Bernese Mountain Dogs in Halloween Costumes
Bernese Mountain Dogs in Halloween Costumes – If you are getting dressed up for Halloween this year, why shouldn’t your Bernese Mountain Dog get into their Halloween costume, too?
Berners in Halloween Costumes – Before selecting the perfect Halloween costume for your Bernese Mountain Dog, make sure to measure your puppy’s / dog’s neck, around the chest, and down the back to ensure the costume you order will actually fit.
It is Halloween and your Bernese Mountain Dog may be wondering why their house has been transformed with new decorations (or are those new chew toys everywhere).
Berners in Halloween Costumes – Get your dog into the Halloween spirit by picking out the perfect costume for them.
Your Bernese Mountain dog will love going trick or treating with their family and walking around the neighborhood an extra long time will make their day. Or, maybe your Bernese Mountain Dog will calmly sit in full costume as trick or treaters knock at the door.
Bernese Mountain Dogs in Halloween Costumes – So what should your big pup be for Halloween? Here are some popular choices below.
Halloween can be the spookiest night of the year, but keeping your pets safe doesn’t have to be tricky. The ASPCA recommends taking these simple, common sense precautions to keep your pet happy and healthy.
Bernese Mountain Dogs in Halloween Costumes – Stash the Treats
The candy bowl is for trick-or-treaters, not Scruffy or Fluffy. Several popular Halloween treats are toxic to pets.
Chocolate in all forms—especially dark or baking chocolate—can be very dangerous for cats and dogs, and sugar-free candies containing the sugar substitute xylitol can cause serious problems in pets.
If you suspect your pet has ingested something toxic, please call your veterinarian or the ASPCA Poison Control Center at (888) 426-4435 immediately.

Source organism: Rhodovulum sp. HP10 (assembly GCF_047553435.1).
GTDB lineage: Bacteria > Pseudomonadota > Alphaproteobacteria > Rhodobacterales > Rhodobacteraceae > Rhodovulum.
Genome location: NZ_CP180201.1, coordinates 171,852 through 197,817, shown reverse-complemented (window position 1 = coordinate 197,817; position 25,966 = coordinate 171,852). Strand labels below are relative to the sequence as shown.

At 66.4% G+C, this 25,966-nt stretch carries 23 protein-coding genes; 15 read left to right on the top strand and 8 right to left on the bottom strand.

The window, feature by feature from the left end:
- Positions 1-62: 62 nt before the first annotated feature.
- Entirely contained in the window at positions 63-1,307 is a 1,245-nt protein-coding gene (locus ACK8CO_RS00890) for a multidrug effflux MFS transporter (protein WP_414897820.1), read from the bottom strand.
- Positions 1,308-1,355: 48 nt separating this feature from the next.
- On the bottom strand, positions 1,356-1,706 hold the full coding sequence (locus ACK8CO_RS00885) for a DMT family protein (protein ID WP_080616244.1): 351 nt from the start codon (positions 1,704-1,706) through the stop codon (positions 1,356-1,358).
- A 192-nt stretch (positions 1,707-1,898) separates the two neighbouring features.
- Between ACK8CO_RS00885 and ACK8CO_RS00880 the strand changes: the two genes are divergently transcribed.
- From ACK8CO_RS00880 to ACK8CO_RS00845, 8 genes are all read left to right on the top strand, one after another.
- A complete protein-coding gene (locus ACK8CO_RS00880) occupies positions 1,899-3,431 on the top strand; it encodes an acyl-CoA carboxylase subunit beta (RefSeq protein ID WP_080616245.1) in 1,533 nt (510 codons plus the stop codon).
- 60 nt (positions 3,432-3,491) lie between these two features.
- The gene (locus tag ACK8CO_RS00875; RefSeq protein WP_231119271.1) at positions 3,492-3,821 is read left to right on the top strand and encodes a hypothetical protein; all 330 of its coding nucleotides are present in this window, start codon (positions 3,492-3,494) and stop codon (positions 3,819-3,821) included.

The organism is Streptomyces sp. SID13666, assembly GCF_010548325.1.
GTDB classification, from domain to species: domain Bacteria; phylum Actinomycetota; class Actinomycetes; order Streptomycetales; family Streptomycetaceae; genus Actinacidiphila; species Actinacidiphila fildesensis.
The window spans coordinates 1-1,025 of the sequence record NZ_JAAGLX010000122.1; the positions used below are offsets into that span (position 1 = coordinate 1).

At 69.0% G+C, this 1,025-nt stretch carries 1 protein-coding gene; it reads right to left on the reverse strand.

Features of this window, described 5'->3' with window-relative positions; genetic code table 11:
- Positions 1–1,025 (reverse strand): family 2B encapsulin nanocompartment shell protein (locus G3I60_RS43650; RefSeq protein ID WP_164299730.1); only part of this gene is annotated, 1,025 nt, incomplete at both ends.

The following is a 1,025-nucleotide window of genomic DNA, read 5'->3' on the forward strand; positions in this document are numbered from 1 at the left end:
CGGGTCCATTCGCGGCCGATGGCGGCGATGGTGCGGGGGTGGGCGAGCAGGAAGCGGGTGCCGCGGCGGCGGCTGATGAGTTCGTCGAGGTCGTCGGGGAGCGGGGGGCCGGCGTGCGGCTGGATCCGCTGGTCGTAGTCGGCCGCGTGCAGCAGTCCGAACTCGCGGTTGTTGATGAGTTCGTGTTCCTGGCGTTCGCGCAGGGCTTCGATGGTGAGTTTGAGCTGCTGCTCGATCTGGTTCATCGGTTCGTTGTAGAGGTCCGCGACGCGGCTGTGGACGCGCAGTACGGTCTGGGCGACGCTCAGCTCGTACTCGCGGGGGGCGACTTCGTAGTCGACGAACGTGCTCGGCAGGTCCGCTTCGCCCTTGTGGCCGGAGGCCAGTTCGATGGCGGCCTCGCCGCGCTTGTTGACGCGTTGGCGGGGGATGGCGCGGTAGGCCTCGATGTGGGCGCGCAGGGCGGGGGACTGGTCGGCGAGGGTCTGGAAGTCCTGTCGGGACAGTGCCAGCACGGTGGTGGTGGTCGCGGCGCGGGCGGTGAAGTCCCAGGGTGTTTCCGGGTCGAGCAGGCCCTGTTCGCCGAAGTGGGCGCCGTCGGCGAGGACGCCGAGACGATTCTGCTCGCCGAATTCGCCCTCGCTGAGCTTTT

Watch the Decorations and Keep Wires Out of Reach
While a carved jack-o-lantern certainly is festive, pets can easily knock over a lit pumpkin and start a fire. Curious kittens are especially at risk of getting burned or singed by candle flame. Popular Halloween plants such as pumpkins and decorative corn are considered relatively nontoxic, but can produce stomach discomfort in pets who nibble on them.
Be Careful with Costumes
For some pets, wearing a costume may cause undue stress. The ASPCA recommends that you don’t put your dog or cat in a costume unless you know he or she loves it. If you do dress up your pet for Halloween, make sure the costume does not limit his or her movement, sight or ability to breathe, bark or meow. Check the costume carefully for small, dangling or easily chewed-off pieces that could present a choking hazard. Ill-fitting outfits can get twisted on external objects or your pet, leading to injury.
Be sure to have your pet try on the costume before the big night. If he or she seems distressed or shows abnormal behavior, consider letting your pet wear his or her “birthday suit” or don a festive bandana instead.
Bernese Mountain Dogs in Halloween Costumes – Keep Pets Calm and Easily Identifiable
Halloween brings a flurry of activity with visitors arriving at the door, and too many strangers can often be scary and stressful for pets.
All but the most social dogs and cats should be kept in a separate room away from the front door during peak trick-or-treating hours. While opening the door for guests, be sure that your dog or cat doesn’t dart outside.
And always make sure your pet it wearing proper identification—if for any reason he or she does escape, a collar with ID tags and/or a microchip can be a lifesaver for a lost pet.